April 24 2014 Latest news:
Thursday, February 28, 2013
The main man behind the Great Train Robbery has died - just months before the 50th anniversary of the heist
Londoner Bruce Reynolds, 81, died in his sleep this morning after a period of ill-health in which he was looked after by his son, Nick.
Reynolds was in the gang that made off with more than £2.5 million - equivalent to £40 million today - when they held up the Royal Mail travelling post office which ran between Glasgow and London.
Antiques dealer Reynolds was nicknamed “Napoleon” and after the Great Train Robbery, he fled to Mexico on a false passport and was joined by his wife, Angela, and son, Nick.
Family friend John Schoonraad said he always found Reynolds to be the “perfect gentleman” and a “philosophical, gentle person”.
Mr Schoonraad said Reynolds had been ill for a number of days and had a “chest complaint”.
He said: “He was a very nice man. I know in the past he was a bit notorious, well, really notorious, for the Great Train Robbery.”
Eddie Richardson, an old friend of Reynolds who spent time with him in prison, said he was sad to hear about his death and described him as “good company”.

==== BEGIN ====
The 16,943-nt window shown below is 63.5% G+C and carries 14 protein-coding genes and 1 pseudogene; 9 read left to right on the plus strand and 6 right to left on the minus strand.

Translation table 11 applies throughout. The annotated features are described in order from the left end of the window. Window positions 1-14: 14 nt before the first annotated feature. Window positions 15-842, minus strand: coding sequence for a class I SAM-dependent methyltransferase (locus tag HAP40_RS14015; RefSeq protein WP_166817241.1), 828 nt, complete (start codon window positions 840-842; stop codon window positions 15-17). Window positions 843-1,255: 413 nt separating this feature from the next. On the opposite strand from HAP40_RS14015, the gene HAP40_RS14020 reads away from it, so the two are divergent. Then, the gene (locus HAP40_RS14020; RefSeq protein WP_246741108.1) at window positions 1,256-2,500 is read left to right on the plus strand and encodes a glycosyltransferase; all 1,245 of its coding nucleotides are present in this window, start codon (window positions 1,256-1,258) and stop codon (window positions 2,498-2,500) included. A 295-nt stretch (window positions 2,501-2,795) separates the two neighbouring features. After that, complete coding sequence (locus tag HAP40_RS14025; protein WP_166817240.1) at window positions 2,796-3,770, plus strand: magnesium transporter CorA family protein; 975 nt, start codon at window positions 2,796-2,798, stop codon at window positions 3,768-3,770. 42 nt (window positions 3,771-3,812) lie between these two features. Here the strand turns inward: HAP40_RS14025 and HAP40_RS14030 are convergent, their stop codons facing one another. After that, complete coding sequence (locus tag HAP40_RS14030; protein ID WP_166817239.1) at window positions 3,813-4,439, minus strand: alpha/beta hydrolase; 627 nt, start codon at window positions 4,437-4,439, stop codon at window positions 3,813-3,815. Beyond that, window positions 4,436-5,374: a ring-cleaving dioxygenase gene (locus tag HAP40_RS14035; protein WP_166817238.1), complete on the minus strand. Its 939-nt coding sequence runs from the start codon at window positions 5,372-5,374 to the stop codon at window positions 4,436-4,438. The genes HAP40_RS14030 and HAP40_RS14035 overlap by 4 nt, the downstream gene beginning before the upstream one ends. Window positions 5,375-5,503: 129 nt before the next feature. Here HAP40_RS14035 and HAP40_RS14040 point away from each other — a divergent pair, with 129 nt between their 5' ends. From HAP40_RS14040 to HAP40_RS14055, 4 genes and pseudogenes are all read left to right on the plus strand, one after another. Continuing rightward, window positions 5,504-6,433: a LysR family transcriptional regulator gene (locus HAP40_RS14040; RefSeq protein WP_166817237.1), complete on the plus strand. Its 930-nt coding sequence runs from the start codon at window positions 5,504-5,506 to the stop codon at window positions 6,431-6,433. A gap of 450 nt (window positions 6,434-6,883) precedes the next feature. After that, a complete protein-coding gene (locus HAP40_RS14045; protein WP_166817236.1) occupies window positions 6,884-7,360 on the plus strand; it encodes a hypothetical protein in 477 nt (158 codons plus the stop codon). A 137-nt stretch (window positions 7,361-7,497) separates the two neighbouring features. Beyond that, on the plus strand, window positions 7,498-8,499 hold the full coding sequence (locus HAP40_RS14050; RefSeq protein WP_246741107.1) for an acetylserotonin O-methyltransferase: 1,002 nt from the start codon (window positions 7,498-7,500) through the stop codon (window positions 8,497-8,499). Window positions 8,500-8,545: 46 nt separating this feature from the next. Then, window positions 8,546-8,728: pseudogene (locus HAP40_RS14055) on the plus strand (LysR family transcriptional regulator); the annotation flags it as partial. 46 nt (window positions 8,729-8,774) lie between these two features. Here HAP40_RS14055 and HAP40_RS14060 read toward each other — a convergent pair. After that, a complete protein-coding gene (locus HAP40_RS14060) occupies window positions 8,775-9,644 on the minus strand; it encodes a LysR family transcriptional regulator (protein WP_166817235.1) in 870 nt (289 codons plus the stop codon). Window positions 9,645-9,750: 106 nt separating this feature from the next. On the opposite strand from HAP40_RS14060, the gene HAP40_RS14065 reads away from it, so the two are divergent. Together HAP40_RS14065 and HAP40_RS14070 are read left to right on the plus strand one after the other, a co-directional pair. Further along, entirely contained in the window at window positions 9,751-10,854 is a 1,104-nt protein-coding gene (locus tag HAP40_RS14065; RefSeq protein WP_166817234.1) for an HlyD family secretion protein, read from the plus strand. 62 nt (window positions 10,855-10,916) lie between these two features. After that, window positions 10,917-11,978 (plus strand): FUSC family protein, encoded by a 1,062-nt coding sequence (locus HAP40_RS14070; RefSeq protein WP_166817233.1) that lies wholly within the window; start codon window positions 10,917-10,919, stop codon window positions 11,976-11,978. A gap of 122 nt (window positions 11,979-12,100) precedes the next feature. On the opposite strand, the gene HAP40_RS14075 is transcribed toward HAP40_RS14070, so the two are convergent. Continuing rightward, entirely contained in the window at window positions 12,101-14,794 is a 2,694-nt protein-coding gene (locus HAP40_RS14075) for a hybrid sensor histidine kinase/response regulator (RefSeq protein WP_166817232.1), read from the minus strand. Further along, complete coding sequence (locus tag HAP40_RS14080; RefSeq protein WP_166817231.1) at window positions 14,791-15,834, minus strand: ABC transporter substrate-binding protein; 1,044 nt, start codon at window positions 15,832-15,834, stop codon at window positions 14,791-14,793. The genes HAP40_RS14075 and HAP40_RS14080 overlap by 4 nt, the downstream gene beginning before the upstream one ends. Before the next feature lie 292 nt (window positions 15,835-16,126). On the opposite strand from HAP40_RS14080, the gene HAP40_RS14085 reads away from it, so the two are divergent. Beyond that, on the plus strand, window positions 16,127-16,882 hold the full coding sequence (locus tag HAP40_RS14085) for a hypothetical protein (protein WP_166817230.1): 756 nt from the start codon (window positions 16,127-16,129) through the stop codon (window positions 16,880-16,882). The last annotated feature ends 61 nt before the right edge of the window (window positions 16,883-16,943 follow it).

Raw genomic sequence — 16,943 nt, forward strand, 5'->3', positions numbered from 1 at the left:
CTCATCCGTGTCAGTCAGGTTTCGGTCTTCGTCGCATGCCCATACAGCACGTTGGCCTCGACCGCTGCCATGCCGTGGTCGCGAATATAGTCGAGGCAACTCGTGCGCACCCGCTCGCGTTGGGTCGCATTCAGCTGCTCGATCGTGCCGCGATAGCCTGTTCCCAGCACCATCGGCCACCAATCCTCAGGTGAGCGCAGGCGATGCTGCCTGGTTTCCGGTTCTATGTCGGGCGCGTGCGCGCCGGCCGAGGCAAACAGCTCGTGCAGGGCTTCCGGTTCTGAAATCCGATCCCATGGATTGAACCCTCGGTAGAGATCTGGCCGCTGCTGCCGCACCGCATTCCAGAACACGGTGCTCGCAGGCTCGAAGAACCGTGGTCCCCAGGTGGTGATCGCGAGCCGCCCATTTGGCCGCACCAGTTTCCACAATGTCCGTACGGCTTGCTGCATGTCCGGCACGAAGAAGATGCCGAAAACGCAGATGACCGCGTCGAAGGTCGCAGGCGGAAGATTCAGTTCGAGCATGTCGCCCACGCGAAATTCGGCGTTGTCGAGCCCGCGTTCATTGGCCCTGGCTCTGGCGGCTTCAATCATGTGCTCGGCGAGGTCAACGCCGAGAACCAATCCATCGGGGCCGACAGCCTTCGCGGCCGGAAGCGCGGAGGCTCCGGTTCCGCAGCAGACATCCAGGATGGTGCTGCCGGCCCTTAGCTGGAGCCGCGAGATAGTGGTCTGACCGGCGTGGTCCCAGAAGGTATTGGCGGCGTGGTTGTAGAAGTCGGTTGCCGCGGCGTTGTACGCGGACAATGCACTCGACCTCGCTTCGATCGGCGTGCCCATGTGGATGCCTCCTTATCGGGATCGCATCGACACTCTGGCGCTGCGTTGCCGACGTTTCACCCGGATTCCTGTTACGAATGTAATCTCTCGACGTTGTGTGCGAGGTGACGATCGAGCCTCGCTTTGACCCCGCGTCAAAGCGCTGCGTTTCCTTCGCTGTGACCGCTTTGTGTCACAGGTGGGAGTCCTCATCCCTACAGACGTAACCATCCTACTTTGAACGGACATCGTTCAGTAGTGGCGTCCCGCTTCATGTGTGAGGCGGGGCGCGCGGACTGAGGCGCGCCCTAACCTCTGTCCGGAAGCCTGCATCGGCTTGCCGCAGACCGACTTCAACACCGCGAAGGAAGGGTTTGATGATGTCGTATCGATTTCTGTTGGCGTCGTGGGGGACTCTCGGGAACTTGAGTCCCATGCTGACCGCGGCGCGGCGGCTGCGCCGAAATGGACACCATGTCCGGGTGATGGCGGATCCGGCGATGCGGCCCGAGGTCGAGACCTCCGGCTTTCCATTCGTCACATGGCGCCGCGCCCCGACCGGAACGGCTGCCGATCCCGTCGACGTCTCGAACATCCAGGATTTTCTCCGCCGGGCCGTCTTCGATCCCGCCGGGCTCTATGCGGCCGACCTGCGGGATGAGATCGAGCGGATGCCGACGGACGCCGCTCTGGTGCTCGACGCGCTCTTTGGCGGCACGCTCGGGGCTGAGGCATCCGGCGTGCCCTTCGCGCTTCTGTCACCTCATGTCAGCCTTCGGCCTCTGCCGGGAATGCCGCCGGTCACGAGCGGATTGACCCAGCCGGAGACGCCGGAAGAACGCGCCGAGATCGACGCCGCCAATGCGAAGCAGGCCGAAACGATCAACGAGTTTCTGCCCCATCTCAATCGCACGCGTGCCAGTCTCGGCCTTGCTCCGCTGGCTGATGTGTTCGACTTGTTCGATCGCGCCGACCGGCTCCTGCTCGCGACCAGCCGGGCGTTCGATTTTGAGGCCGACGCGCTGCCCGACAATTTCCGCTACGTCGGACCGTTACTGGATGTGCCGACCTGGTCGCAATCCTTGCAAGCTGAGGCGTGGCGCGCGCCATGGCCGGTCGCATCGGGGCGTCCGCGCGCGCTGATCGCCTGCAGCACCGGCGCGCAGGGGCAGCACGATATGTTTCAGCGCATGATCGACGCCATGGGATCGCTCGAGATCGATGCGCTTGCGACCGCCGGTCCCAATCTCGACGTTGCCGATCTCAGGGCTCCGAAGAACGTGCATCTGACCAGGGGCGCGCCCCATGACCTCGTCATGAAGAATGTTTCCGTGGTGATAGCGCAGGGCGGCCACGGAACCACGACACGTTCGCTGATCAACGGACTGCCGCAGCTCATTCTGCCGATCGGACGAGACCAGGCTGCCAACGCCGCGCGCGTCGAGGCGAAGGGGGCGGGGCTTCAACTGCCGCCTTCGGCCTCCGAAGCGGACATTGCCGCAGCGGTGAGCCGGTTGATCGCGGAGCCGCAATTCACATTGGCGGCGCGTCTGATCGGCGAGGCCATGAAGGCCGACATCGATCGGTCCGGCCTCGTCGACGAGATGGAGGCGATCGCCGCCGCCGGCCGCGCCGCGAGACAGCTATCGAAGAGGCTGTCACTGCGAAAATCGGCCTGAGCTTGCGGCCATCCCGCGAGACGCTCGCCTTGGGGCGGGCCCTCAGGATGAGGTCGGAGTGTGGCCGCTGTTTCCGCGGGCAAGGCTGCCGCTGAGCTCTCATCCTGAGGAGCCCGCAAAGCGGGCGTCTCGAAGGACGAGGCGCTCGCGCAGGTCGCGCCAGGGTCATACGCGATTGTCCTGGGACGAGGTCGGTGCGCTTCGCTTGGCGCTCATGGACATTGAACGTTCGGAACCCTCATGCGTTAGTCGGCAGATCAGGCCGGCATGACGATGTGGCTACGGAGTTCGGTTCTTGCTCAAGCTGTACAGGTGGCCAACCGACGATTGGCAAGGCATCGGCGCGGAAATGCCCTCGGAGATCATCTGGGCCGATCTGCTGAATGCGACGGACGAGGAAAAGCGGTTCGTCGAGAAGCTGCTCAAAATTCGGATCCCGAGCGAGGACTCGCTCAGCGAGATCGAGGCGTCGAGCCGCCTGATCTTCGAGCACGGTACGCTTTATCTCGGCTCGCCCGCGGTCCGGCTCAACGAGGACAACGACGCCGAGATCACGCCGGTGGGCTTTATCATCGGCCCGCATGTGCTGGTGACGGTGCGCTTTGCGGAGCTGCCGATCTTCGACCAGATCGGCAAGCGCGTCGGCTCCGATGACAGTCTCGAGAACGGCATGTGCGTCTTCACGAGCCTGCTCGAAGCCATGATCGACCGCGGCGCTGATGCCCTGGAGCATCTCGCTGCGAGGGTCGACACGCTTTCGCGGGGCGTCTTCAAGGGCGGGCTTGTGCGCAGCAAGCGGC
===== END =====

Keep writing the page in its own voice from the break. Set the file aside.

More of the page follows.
“Make his mark”
Richardson, described on his website as a 1960s “south London gangland boss”, said: “He was all right. He was his own man. He done his own thing. There’s only a couple left now.
“I used to do a bit of running with him (in prison).”
Having spent 25 years in jail himself, Richardson recalled Reynolds being a good friend to him on occasion behind bars.
He said: “He was quite good. He was good company, an experienced person, had a few stories to tell.
“I’m sad to hear the news, and it’s a shame really.”
They later moved on to Canada but the cash from the robbery ran out and he came back to England.
Five years after the heist, in 1968, a broke Reynolds was captured in Torquay and sentenced to 25 years in jail.
He was released on parole in 1978 and moved, alone and penniless, into a tiny flat off Edgware Road.
In the 1980s he was jailed for three years for dealing amphetamines.
Reynolds said he wanted to get rich but also to “make his mark” with a crime to go down in the history books.
His memoirs, written in 1995, said the Great Train Robbery proved a curse which followed him around and no-one wanted to employ him, legally or illegally.
“I became an old crook living on handouts from other old crooks,” he said.
Reynolds marked the 40th anniversary of the heist, in 2003, as guest of honour at a village fete in Oakley, Buckinghamshire, close to the farm where the gang hid after the crime.